The trick that scores highest for both newness and persistability -- i.e. I wasn't doing it at all before, and am doing from time to time now -- is the embedding of screenshots and other images. But I'm not much given to using pictures anywhere, and I don't think cam23 has changed that.

What about Web 2.0 and social media? How do you think they are shaping library services?

I can mention some visible trends, like the help that social media give to communication, both within library staff and between staff and users, and the hope that these are making libraries more responsive to users' needs.

Social media and libraries are a research question, that one could spend three years answering. Arcadia showcases some of the investigations that have been going on into small parts of the question. Any attempt I may make to answer it is going to read a bit like the 5-word essay in Willy Russell's Educating Rita, on the difficulties of staging Peer Gynt: "Do it on the radio."

And how theatre and radio have shaped each other.

Thing 22: Wikis

I admit that my own use of wikis has, so far, been very limited. Wikipedia is often my first port of call for factual information, even with all the caveats that need to be borne in mind there. My tiny contributions to that resource are enumerated in an earlier post.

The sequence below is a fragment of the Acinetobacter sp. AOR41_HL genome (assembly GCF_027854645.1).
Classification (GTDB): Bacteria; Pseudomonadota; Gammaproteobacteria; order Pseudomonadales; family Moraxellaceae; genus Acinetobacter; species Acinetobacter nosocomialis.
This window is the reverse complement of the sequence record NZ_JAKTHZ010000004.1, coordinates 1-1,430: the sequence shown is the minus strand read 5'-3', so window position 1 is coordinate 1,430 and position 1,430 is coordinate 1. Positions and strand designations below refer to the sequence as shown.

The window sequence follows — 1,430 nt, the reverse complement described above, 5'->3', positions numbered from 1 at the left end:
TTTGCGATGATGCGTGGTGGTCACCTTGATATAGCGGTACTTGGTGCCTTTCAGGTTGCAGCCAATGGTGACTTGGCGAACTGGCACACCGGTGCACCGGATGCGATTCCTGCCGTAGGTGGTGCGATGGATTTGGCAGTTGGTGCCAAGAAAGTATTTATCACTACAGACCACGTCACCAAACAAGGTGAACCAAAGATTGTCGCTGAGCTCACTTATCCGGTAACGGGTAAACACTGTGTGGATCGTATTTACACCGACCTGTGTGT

And I have signed up for TeachMeet in the prescribed wiki way.

I sent an email round the Haddon team, earlier in the year, that said, in different words, "We'll get up a wiki when I've done 23things, you see if we don't." What I had in mind at that time was a replacement for emails in the description of tasks. Emails for that purpose have a way of drawing queries, which then need answers in the form of clarifications, which, to avoid a need for cross-reference between emails, means revised re-sending of the original emails.